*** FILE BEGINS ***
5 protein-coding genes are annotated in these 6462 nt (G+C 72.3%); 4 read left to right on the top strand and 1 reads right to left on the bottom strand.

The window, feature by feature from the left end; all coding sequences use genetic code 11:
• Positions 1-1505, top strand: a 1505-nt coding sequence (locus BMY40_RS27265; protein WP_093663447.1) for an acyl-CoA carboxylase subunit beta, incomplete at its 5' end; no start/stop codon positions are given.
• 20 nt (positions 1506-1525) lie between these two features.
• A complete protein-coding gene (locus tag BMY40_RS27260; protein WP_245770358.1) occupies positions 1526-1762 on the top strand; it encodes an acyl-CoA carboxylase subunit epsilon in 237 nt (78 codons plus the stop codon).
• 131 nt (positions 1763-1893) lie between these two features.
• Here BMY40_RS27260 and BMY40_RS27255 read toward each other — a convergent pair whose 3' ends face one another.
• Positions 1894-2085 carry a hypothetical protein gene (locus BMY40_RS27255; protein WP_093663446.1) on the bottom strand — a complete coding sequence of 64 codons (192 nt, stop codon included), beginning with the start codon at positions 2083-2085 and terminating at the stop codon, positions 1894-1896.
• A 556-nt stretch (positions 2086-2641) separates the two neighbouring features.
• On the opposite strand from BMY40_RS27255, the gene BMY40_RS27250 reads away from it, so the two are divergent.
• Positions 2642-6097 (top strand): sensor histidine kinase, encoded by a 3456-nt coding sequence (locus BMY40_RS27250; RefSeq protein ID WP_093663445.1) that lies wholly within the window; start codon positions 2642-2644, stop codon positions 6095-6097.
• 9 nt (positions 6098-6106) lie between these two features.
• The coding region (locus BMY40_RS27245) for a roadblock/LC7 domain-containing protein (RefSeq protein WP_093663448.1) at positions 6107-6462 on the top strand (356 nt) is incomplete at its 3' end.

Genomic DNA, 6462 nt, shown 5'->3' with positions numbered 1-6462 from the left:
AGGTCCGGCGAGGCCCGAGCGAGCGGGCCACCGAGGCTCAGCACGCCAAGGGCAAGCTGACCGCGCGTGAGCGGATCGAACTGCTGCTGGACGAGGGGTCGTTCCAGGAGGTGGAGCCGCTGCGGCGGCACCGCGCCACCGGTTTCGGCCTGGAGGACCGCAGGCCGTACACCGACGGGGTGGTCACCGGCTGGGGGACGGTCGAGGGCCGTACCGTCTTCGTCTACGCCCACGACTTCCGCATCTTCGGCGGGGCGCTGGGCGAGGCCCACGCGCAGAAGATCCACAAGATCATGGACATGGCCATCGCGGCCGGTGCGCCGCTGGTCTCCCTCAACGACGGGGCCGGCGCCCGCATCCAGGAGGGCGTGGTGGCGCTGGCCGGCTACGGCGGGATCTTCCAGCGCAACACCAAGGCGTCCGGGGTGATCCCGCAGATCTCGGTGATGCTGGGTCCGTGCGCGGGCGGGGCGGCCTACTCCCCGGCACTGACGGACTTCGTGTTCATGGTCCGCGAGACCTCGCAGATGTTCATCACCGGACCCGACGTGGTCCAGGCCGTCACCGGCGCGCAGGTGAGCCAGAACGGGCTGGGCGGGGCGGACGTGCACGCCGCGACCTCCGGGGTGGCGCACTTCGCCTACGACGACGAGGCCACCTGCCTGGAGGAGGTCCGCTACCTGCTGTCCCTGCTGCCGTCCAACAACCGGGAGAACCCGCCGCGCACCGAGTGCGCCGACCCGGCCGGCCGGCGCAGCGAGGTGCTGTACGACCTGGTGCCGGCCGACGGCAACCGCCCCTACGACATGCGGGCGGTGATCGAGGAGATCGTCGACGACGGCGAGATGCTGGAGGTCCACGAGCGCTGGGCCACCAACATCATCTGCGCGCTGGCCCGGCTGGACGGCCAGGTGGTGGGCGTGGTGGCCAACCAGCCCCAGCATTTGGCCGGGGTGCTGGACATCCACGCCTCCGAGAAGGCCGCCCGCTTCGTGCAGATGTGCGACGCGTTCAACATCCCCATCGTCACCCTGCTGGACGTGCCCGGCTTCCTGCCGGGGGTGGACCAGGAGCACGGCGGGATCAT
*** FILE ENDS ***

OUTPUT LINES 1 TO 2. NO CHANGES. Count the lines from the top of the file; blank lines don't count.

5 protein-coding genes are annotated in these 6462 nt (G+C 72.3%); 4 read left to right on the top strand and 1 reads right to left on the bottom strand.

The window, feature by feature from the left end; all coding sequences use genetic code 11: